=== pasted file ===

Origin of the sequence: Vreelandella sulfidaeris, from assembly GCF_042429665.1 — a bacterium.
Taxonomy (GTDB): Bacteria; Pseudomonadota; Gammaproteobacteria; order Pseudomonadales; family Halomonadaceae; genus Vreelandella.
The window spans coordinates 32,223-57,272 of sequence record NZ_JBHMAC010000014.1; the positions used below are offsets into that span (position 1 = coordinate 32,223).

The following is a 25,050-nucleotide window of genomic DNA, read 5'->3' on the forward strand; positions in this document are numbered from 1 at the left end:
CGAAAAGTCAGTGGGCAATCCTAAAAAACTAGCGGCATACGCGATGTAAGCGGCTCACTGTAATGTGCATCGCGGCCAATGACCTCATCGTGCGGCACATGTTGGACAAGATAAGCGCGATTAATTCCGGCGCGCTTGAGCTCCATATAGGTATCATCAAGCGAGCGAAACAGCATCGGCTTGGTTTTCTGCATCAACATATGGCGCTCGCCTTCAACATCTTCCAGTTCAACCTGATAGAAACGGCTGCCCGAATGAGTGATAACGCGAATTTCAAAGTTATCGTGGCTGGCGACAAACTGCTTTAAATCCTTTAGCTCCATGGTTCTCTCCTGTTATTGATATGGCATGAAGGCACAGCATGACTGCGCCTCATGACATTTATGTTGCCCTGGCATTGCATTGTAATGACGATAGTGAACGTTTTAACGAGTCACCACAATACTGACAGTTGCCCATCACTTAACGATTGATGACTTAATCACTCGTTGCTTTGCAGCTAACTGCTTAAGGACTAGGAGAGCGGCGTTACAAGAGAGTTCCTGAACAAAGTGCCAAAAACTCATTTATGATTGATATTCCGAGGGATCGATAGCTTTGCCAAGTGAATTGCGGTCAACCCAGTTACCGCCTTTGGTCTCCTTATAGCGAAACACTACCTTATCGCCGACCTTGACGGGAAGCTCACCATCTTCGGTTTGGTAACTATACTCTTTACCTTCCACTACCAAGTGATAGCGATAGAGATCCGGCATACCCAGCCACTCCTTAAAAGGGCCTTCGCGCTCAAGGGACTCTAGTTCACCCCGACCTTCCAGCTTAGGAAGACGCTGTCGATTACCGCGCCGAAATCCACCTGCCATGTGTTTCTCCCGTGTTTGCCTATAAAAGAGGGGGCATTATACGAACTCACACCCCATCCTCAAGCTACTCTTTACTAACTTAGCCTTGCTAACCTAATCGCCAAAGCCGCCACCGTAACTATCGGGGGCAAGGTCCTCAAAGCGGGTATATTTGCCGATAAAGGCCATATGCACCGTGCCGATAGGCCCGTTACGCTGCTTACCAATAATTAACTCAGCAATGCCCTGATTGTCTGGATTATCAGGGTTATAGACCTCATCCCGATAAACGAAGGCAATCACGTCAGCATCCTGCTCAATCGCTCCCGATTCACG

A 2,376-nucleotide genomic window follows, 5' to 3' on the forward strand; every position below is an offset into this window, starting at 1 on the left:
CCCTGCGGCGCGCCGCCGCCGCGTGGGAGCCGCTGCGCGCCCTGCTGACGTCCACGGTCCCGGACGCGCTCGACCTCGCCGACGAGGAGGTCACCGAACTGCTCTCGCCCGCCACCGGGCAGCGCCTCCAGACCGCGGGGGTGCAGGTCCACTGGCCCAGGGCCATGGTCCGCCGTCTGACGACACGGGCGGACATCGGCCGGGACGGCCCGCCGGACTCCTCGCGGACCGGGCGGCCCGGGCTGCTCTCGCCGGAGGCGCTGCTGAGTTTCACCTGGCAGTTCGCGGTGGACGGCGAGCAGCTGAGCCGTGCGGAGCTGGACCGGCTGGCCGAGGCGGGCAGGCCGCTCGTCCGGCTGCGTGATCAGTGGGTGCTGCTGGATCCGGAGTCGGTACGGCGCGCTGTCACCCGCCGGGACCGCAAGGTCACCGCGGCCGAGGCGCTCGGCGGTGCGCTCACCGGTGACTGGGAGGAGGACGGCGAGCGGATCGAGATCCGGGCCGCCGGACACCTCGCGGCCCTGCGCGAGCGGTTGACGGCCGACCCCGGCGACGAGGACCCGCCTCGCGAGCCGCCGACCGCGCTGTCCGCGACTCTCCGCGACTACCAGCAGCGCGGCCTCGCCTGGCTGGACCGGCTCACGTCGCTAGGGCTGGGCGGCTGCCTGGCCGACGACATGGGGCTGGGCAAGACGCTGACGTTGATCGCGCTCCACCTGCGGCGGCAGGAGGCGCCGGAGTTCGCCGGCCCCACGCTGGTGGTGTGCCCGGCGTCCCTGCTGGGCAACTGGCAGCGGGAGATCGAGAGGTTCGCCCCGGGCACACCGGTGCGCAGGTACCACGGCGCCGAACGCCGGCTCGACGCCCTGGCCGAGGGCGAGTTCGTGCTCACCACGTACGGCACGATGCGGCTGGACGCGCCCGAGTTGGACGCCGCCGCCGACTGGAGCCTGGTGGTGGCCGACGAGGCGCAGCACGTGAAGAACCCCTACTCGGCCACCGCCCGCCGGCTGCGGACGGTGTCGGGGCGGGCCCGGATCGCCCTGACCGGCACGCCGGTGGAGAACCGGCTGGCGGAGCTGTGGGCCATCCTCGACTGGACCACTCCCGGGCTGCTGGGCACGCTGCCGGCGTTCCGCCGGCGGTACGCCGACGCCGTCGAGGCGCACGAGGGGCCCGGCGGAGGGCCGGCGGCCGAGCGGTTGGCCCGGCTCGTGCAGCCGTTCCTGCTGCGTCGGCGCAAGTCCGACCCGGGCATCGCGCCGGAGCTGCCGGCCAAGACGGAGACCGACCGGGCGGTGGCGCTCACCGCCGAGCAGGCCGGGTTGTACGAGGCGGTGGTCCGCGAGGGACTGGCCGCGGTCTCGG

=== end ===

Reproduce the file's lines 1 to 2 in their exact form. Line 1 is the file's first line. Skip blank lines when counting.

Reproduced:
Origin of the sequence: Vreelandella sulfidaeris, from assembly GCF_042429665.1 — a bacterium.
Taxonomy (GTDB): Bacteria; Pseudomonadota; Gammaproteobacteria; order Pseudomonadales; family Halomonadaceae; genus Vreelandella.